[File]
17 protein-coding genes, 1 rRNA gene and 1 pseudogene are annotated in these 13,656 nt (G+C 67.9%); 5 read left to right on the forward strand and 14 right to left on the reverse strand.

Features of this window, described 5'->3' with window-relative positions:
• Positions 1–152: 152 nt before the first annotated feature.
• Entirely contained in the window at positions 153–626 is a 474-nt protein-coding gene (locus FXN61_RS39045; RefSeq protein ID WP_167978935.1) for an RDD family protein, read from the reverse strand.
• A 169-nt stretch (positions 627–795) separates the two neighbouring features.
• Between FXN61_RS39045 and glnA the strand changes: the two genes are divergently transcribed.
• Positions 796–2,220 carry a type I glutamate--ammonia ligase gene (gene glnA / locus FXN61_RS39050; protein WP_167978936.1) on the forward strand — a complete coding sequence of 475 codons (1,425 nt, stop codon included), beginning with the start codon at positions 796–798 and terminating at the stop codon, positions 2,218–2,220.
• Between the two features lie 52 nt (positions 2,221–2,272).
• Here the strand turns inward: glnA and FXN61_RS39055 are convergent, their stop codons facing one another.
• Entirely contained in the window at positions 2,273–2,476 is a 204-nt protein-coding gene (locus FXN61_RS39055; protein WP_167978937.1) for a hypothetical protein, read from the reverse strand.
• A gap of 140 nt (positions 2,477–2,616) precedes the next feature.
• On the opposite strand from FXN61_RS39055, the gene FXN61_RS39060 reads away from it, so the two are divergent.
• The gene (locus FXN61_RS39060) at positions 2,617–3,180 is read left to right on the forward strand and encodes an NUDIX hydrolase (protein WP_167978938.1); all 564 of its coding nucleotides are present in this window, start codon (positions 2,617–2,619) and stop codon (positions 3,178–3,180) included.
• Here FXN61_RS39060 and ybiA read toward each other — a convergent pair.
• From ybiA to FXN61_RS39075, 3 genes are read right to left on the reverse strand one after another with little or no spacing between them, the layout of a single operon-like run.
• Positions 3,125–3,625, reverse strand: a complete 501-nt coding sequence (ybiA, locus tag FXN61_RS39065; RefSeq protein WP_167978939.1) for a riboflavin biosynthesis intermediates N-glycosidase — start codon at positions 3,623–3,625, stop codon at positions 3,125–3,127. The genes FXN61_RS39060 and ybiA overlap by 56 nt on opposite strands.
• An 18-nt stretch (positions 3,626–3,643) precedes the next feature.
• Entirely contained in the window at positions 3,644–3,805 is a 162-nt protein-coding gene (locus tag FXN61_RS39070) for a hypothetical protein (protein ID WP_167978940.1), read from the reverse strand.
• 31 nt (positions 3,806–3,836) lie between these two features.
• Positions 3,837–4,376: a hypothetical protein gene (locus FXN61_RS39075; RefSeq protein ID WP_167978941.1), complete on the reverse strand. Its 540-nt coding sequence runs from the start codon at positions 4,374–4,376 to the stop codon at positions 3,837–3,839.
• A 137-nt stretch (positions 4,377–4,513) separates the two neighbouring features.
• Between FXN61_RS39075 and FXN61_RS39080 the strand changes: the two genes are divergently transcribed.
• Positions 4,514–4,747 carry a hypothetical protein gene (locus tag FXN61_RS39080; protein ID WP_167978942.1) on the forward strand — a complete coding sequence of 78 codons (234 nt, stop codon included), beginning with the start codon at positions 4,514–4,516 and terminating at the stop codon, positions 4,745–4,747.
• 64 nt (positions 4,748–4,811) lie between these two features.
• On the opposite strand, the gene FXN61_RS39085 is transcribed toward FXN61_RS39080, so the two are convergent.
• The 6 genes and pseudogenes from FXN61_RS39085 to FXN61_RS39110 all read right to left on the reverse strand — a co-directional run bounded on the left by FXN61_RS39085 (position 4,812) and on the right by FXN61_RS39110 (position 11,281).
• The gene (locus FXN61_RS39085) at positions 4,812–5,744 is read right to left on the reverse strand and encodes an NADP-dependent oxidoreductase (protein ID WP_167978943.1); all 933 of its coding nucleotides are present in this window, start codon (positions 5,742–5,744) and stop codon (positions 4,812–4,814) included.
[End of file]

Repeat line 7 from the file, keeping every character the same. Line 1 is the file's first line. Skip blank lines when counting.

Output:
• Positions 796–2,220 carry a type I glutamate--ammonia ligase gene (gene glnA / locus FXN61_RS39050; protein WP_167978936.1) on the forward strand — a complete coding sequence of 475 codons (1,425 nt, stop codon included), beginning with the start codon at positions 796–798 and terminating at the stop codon, positions 2,218–2,220.